How to Pick a Hybrid Golf Club

By Bill Herrfeldt

Almost nothing changed in golf equipment for years until in the late 1990s when the first hybrid golf clubs became popular, first in Europe then in the United States. Overnight, it seems, every golfer had at least one in his bag. The allure of hybrid clubs is that even weekend golfers could finally reach a long par three or make a good approach shot on a long par four without having to hit the dreaded three or four iron. Today, virtually every golf club manufacturer makes hybrid clubs. The question is, how do you pick the right one?

Instructions

Difficulty: Moderately Easy
Step 1
Decide what weakness in your golf game you would like to correct, then choose the right hybrid club. For instance, some golfers have a difficult time with their long irons because they either do not hit them often, or they have great difficulty in getting their golf balls to the proper height when they use them. Other struggle with their woods, as common problem of people with higher handicaps. In both cases, they lose shots in every round of golf they play.
Step 2
Know that there are two different types of hybrid golf clubs. There are those that are meant to replace the long irons in your bag, and they resemble irons that are larger and thicker. Then there are hybrids that have shallow faces like your woods. All hybrids are somewhat shorter than the clubs they replace, so they don't hit the ball quite as far, but they will be more accurate and are much easier to hit. Finally, unlike your irons and woods that are differentiated by numbers, hybrids are known by their degree of loft, like "21 degree" or "23 degree."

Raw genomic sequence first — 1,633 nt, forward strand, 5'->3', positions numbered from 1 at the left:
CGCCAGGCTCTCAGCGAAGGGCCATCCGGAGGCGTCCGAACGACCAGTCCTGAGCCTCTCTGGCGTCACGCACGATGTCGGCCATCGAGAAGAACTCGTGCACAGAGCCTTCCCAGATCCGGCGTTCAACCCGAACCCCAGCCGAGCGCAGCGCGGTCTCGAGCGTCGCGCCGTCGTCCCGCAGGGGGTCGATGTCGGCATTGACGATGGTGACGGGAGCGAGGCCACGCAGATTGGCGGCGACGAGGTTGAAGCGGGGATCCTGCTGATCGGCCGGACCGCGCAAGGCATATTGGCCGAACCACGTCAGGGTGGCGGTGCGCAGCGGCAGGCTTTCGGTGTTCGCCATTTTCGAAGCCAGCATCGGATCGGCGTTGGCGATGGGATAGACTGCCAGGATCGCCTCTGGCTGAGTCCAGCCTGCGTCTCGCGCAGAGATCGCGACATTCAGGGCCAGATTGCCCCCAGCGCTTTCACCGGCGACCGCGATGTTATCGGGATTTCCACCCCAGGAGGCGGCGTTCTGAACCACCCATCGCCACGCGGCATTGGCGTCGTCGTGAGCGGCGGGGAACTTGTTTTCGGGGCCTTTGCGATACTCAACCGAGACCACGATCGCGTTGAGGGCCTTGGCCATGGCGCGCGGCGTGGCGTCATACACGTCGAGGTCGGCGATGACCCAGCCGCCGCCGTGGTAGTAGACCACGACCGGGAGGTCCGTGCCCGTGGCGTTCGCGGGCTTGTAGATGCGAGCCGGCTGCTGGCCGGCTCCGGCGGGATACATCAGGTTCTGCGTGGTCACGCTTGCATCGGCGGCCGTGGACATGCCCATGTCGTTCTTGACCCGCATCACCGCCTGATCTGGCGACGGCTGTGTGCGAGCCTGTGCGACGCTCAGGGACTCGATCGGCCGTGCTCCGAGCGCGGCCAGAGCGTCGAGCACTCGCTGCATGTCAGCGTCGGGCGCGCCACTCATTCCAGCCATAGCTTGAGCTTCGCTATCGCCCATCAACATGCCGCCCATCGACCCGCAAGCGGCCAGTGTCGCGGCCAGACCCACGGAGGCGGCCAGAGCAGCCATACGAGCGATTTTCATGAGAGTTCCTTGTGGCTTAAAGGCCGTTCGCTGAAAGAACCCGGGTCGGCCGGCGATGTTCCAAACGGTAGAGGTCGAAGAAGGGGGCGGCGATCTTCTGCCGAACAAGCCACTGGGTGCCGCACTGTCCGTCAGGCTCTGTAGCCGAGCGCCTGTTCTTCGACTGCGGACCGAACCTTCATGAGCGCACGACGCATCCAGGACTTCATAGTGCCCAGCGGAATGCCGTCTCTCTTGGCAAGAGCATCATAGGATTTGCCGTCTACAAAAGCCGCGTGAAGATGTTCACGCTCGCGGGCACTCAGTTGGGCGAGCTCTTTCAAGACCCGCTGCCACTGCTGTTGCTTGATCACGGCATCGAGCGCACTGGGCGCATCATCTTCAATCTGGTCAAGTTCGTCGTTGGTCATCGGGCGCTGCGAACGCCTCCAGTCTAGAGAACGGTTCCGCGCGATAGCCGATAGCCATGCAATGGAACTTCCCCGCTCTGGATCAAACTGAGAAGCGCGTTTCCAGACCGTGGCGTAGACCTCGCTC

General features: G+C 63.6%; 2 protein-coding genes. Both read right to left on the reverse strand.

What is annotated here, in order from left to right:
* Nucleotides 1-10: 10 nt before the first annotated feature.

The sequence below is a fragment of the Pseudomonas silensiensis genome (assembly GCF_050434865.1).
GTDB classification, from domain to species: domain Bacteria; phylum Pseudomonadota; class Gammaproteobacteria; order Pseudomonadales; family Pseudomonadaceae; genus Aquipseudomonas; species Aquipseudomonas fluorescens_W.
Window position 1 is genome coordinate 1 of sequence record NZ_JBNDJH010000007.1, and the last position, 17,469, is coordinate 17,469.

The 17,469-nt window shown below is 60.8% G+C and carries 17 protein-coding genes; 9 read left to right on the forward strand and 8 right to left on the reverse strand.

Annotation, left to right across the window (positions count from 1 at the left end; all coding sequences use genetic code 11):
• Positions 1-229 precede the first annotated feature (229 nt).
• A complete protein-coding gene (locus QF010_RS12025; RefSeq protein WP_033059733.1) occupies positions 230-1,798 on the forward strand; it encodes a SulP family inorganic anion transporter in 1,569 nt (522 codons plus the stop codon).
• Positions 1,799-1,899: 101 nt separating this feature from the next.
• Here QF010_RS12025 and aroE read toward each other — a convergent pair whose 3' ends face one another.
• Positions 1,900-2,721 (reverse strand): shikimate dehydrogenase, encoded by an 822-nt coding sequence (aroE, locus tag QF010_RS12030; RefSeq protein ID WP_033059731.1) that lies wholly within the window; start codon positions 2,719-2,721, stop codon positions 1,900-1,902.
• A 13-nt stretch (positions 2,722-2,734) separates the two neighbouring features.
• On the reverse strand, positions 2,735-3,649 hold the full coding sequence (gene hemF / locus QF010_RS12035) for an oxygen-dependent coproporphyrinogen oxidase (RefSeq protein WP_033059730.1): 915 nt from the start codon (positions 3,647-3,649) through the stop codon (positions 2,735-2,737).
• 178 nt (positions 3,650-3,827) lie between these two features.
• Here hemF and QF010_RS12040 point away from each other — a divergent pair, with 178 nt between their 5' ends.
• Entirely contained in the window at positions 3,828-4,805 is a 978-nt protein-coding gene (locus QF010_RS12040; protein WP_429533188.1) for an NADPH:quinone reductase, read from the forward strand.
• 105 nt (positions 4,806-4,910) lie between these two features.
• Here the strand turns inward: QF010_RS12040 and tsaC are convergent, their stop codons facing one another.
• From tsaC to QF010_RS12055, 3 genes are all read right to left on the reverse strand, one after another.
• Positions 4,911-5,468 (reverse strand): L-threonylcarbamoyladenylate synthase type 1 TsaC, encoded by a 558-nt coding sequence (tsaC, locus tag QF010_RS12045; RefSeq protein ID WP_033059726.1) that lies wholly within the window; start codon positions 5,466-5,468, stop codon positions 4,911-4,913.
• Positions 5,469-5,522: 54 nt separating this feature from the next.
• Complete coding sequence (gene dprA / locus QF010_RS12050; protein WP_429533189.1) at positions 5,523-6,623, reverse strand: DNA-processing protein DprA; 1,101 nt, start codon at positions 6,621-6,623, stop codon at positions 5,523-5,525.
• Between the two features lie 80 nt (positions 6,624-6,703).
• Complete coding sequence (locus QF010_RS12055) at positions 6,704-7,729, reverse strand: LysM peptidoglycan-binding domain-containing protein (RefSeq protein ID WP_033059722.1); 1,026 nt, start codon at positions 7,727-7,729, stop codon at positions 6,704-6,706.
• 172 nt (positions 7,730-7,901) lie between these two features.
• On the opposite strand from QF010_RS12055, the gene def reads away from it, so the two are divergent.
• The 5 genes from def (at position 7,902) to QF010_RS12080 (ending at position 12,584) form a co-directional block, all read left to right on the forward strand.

Step 3
Decide how much you want to spend on your hybrid golf clubs. For hybrids that are top-of-the-line, you can expect to spend $300 or more for each one. If your budget is less, you can buy new hybrids for less than $50. Or you can go to a store or visit any number of websites that sell used hybrids and pay far less for them. See the Resources section for a link.
Step 4
Hit hybrid clubs before you buy them, if possible, to better the chances of acquiring those with grips and styling that will work for you. Many shops will let you try a hybrid at your practice area, or they have an indoor area where you can do so. Be certain of your choice because, just like cars, your hybrids won't be worth as much after you leave the store.

Tips & Warnings

You need not limit yourself to one hybrid golf club. In fact, there are some players that feel so comfortable with them that every club in their bags is a hybrid, except for a putter.

About The Author

Bill Herrfeldt specializes in finance, sports and the needs of retiring people, and has been published in the national edition of "Erickson Tribune," the "Washington Post" and the "Arizona Republic." He graduated from the University of Louisville.

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